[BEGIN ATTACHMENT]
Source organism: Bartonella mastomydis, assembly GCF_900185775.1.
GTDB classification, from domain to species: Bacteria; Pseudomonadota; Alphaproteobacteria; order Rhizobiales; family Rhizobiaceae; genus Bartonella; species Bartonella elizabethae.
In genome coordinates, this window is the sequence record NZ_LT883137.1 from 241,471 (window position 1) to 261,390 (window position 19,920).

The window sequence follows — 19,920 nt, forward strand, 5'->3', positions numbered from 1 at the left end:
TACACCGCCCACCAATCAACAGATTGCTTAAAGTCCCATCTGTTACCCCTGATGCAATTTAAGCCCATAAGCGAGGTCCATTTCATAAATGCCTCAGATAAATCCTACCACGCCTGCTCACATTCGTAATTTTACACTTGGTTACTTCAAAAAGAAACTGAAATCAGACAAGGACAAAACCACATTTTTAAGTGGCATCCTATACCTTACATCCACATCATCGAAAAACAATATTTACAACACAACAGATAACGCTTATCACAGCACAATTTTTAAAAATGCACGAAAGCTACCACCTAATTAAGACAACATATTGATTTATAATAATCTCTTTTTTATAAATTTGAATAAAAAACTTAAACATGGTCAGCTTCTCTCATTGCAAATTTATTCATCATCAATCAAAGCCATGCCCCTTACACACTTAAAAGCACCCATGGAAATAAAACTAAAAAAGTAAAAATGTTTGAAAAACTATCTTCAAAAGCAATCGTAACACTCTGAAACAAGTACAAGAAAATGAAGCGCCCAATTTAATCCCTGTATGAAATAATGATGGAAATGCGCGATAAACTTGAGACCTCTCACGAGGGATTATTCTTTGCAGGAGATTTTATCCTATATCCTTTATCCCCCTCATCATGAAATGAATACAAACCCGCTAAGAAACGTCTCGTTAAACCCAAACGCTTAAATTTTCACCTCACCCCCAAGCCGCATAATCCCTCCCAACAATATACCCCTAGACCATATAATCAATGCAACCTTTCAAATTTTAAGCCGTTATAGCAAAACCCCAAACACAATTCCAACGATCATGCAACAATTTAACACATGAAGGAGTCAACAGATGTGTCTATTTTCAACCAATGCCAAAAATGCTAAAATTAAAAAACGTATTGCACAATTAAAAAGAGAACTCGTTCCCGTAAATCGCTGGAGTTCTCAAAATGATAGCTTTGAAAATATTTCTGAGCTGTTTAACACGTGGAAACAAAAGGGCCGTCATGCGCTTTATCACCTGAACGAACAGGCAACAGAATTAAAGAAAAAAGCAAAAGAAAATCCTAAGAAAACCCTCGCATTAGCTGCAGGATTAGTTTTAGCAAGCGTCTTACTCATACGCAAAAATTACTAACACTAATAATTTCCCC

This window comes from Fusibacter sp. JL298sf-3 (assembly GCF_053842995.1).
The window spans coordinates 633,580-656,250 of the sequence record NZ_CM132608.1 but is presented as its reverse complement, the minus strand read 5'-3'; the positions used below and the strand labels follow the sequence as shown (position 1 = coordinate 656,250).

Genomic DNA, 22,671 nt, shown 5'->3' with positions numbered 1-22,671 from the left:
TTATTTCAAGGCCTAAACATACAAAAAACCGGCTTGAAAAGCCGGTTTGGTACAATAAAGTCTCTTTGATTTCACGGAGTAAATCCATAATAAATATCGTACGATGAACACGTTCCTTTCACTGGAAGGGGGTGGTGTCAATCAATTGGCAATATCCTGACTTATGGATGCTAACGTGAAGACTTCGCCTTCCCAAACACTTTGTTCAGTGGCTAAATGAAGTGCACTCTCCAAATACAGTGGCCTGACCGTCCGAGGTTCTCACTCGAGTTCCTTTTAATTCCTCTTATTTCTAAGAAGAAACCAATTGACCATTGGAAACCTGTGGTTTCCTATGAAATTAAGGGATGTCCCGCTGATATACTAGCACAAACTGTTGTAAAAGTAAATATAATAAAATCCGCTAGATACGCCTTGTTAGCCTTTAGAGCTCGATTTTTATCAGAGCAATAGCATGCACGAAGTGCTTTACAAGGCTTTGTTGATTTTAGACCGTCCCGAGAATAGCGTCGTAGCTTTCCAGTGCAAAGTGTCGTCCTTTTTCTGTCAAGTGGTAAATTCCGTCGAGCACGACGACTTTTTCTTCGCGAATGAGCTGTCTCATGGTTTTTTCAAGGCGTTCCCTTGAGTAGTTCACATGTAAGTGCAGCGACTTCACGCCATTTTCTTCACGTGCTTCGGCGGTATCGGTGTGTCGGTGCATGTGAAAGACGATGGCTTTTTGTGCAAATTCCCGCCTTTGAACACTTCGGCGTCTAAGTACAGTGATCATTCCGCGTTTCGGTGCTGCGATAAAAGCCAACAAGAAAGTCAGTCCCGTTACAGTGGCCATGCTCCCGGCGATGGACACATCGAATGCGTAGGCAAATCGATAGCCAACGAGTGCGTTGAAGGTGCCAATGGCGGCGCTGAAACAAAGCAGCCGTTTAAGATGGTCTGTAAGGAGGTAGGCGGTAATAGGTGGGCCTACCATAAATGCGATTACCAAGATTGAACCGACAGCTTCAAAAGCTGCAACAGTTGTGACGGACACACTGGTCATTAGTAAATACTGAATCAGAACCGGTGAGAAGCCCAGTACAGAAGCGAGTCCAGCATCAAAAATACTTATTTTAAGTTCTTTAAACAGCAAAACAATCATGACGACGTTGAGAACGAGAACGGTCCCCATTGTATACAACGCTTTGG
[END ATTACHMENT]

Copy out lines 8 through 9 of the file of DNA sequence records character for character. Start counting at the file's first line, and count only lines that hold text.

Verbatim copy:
Genomic DNA, 22,671 nt, shown 5'->3' with positions numbered 1-22,671 from the left:
TTATTTCAAGGCCTAAACATACAAAAAACCGGCTTGAAAAGCCGGTTTGGTACAATAAAGTCTCTTTGATTTCACGGAGTAAATCCATAATAAATATCGTACGATGAACACGTTCCTTTCACTGGAAGGGGGTGGTGTCAATCAATTGGCAATATCCTGACTTATGGATGCTAACGTGAAGACTTCGCCTTCCCAAACACTTTGTTCAGTGGCTAAATGAAGTGCACTCTCCAAATACAGTGGCCTGACCGTCCGAGGTTCTCACTCGAGTTCCTTTTAATTCCTCTTATTTCTAAGAAGAAACCAATTGACCATTGGAAACCTGTGGTTTCCTATGAAATTAAGGGATGTCCCGCTGATATACTAGCACAAACTGTTGTAAAAGTAAATATAATAAAATCCGCTAGATACGCCTTGTTAGCCTTTAGAGCTCGATTTTTATCAGAGCAATAGCATGCACGAAGTGCTTTACAAGGCTTTGTTGATTTTAGACCGTCCCGAGAATAGCGTCGTAGCTTTCCAGTGCAAAGTGTCGTCCTTTTTCTGTCAAGTGGTAAATTCCGTCGAGCACGACGACTTTTTCTTCGCGAATGAGCTGTCTCATGGTTTTTTCAAGGCGTTCCCTTGAGTAGTTCACATGTAAGTGCAGCGACTTCACGCCATTTTCTTCACGTGCTTCGGCGGTATCGGTGTGTCGGTGCATGTGAAAGACGATGGCTTTTTGTGCAAATTCCCGCCTTTGAACACTTCGGCGTCTAAGTACAGTGATCATTCCGCGTTTCGGTGCTGCGATAAAAGCCAACAAGAAAGTCAGTCCCGTTACAGTGGCCATGCTCCCGGCGATGGACACATCGAATGCGTAGGCAAATCGATAGCCAACGAGTGCGTTGAAGGTGCCAATGGCGGCGCTGAAACAAAGCAGCCGTTTAAGATGGTCTGTAAGGAGGTAGGCGGTAATAGGTGGGCCTACCATAAATGCGATTACCAAGATTGAACCGACAGCTTCAAAAGCTGCAACAGTTGTGACGGACACACTGGTCATTAGTAAATACTGAATCAGAACCGGTGAGAAGCCCAGTACAGAAGCGAGTCCAGCATCAAAAATACTTATTTTAAGTTCTTTAAACAGCAAAACAATCATGACGACGTTGAGAACGAGAACGGTCCCCATTGTATACAACGCTTTGG